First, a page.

The country that produced such oddities as the planet’s only egg-laying, duck billed, mammal could also hold the secret to curing cancer, researchers believe. Home to the world’s weirdest, wildest plants and animals, Australia's little-understood outback is now at the centre of an A$100 million project to reveal untapped sources of drug compounds from natural products.
Project leader Professor Ron Quinn of Eskitis Institute for Cell and Molecular Therapies at Australia’s Griffith University, Queensland said Australia’s bizarre flora and fauna had evolved in isolation from the world for millennia, creating a unique biodiversity hot-spot.
In Boston this week for the BIO 2007 global biotech conference, Professor Quinn said the project had already yielded results, identifying several promising compounds now undergoing further trials.
“Since 1993, the Institute has built a collection containing over 300,000 natural products isolated from a collection of over 35,000 samples of plants and marine invertebrates collected from mega-diverse areas of tropical Queensland, the Great Barrier Reef, Tasmania, Papua New Guinea and China,” he said. “Fourteen years later, this work has discovered more than 40 plants and 1500 marine animals previously unknown to science.”
“These could hold the key to discovering medicines to battle the 21st Century’s most devastating diseases: cancer; cardiovascular disease; respiratory disease; and illnesses of the central nervous system.”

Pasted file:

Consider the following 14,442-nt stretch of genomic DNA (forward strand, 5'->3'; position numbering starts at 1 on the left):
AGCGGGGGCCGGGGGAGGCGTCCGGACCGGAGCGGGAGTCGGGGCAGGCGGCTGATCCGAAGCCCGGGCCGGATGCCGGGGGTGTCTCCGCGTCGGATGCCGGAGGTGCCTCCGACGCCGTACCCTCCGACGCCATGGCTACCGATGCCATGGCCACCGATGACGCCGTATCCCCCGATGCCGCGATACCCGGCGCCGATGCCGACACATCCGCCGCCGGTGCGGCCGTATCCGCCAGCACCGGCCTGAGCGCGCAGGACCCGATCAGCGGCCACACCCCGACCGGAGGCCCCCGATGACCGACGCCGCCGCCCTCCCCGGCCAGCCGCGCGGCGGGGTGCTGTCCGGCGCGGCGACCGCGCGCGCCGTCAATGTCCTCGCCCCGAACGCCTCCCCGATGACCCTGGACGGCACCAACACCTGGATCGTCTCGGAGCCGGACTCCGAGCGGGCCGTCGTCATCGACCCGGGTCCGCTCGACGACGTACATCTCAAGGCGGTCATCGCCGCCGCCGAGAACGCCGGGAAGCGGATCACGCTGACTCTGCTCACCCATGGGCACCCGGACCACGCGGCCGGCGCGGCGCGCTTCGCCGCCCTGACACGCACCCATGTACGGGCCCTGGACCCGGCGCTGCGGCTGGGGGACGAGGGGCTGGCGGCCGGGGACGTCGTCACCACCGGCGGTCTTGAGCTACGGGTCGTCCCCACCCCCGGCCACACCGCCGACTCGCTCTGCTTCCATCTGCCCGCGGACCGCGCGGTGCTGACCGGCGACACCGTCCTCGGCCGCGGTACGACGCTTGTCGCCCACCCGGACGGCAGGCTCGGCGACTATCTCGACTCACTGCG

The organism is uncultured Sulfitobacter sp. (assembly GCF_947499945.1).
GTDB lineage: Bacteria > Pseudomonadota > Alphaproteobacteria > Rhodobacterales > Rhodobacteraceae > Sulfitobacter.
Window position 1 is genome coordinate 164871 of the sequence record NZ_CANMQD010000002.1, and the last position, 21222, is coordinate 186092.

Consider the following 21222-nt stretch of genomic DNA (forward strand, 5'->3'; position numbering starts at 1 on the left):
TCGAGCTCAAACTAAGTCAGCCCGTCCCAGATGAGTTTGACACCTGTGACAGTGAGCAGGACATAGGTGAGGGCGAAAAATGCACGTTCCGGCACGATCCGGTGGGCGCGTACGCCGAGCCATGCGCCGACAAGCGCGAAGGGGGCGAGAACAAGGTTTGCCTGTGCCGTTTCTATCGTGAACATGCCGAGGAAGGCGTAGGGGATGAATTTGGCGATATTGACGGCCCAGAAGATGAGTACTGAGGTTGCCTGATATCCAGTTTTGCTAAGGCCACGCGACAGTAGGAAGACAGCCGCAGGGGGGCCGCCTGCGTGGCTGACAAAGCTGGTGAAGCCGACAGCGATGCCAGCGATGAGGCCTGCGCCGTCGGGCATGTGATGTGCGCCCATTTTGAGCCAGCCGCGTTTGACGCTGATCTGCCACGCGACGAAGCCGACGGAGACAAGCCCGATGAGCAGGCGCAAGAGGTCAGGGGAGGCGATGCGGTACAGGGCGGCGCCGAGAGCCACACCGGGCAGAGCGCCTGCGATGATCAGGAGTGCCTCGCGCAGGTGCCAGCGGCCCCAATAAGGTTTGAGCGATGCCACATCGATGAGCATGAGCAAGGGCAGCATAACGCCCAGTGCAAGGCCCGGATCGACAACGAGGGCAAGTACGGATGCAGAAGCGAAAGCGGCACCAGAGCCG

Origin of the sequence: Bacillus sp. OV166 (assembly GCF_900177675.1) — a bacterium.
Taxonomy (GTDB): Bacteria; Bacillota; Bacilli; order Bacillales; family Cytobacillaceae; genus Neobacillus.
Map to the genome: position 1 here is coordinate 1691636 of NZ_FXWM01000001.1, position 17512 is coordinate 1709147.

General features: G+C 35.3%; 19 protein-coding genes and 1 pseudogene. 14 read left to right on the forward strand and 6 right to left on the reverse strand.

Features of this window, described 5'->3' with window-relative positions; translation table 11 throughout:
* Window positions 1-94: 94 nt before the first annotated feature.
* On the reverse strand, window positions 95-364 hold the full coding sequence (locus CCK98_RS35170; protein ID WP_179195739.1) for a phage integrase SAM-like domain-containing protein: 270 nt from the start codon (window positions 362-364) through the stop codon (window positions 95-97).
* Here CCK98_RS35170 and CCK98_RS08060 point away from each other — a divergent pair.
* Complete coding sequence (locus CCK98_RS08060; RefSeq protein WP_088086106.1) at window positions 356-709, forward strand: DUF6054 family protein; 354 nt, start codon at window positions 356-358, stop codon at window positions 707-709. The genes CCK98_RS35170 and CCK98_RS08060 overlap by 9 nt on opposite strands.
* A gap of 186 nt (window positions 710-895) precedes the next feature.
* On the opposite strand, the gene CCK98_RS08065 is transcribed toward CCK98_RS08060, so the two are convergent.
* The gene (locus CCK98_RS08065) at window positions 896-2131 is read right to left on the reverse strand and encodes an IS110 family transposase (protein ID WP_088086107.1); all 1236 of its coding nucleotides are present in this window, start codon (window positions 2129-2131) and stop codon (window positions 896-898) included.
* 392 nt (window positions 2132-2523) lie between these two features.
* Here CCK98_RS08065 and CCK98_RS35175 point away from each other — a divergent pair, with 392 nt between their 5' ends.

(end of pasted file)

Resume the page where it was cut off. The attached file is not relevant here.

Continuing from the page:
Professor Quinn said naturally-occurring biological products were a better ‘fit’ with biology of the human body than many synthetic substances, and were still the main medicines used by 80 per cent of the world's population. "Many of the world’s leading drugs are natural product derived. The cholesterol-lowering drug lovastatin (AltocorTM) was derived from a fungus. The next generation drug atorvastatin (LipitorTM) is the world’s largest selling drug and is synthesised in a lab.
“Another example is the breast cancer drug paclitaxel (TaxolTM), which was derived from the stripped bark of the Pacific Yew tree. “Often a combination of herbs or foods has been used for centuries in folk medicine and is known to be effective, but the actual therapeutic ingredient is unknown. Our goal is to identify and isolate exactly what the active ingredient in these medicines are, and if possible synthesise it to create better drugs.”
The Natural Product Discovery program and Eskitis Institute for Cell and Molecular Therapies have been supported by Queensland State Government funding totalling more than A$15m.
Materials provided by Griffith University. Note: Content may be edited for style and length.
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